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Music hewn out of the landscape

The Waterboys at The Sage Gateshead - Half way through he tosses it out, as if to get it over and done with.

The Waterboys at The Sage Gateshead - Half way through he tosses it out, as if to get it over and done with.

When you're Mike Scott and you've written a song as magnificent as The Whole of The Moon, you're entitled to produce such a low key version. It's inspired, enabling us to admire the rest of this set's wonderful moments.

Earlier it started in a rather grand manner, with Crash of Angel Wings and the coolest guitar you're likely to see, mahogany no less.

Glastonbury Song, It's Gonna Rain and Love Will Shoot You Down are pleasant enough but they suffer in comparison with what happens next: Old England. It is noble and engrossing, six minutes of rapture. To borrow Scott's own lyric, this song makes me shudder so.

The Waterboys play music as if it's been hewn from the landscape of our past, it's folk and it's rock and it's such a force of nature I'm surprised our Environment Editor hasn't discovered a hill fort amid the lyrics and made it the subject of a feature.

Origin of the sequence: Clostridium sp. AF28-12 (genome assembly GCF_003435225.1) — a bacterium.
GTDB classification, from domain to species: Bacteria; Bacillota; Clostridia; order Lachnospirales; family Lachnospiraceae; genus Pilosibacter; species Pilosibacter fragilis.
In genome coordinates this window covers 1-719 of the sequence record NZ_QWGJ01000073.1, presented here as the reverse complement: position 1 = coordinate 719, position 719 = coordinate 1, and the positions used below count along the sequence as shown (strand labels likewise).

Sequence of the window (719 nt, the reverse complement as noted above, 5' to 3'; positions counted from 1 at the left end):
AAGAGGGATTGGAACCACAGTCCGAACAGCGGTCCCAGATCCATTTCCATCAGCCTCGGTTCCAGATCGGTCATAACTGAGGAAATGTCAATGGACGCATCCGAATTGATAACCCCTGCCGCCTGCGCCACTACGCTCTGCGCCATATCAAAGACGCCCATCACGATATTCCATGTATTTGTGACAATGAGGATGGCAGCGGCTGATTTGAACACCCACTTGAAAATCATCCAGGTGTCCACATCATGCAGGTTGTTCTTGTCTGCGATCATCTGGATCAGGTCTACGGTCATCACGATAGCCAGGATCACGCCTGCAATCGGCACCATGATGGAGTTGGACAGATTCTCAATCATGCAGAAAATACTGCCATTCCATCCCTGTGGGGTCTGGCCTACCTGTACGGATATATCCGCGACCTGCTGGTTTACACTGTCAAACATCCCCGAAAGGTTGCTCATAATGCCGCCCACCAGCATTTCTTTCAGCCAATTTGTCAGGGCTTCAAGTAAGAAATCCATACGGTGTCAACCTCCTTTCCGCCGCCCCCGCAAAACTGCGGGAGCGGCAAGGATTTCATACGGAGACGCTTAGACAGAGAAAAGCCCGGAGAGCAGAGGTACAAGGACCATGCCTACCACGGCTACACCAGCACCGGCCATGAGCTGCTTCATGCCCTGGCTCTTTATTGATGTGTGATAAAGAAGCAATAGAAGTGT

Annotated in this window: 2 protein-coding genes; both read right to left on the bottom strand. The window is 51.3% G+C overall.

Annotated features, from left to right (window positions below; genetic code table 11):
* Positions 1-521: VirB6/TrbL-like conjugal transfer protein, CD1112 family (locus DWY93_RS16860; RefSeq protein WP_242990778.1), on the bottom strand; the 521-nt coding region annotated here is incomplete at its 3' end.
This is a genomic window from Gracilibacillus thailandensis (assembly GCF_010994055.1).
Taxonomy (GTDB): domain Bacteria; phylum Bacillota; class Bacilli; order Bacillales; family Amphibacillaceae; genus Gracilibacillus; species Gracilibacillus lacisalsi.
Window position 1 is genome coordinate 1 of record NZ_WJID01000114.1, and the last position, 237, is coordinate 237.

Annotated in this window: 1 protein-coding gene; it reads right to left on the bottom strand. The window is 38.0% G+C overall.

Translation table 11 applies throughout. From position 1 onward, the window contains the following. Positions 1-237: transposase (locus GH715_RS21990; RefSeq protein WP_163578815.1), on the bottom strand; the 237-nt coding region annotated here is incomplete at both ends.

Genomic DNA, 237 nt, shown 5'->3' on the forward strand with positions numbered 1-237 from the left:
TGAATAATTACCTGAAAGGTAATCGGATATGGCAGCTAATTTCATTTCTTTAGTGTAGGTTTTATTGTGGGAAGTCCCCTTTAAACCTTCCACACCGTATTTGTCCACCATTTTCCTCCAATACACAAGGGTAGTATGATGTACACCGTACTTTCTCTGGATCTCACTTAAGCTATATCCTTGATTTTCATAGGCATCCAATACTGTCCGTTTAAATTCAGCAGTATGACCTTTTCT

There is almost two and a half hours here, and of course there was the occasional underwhelming moment like Dumbing Down The World. A rambling Peace of Iona is surprisingly unspiritual.

Of the new album, Strange Arrangement is lovely and of the old When Will We Be Married - a "little jig" as Scott would have it - is quite fine.

Stolen Child is beautiful, a flute soars, a violin yearns and the words of WB Yeats take us on a walk with the fairies in the heart-shaped forest that has formed on stage. Medicine Bow sees some Wicker Man-esque mask-wearing as comic as the music is exhilarating, before The Pan Within perhaps steals the show.

Then there's Blue Suede Shoes (I'm not joking, though Scott perhaps was). Then Fisherman's Blues plays and I am in love with this band all over again.

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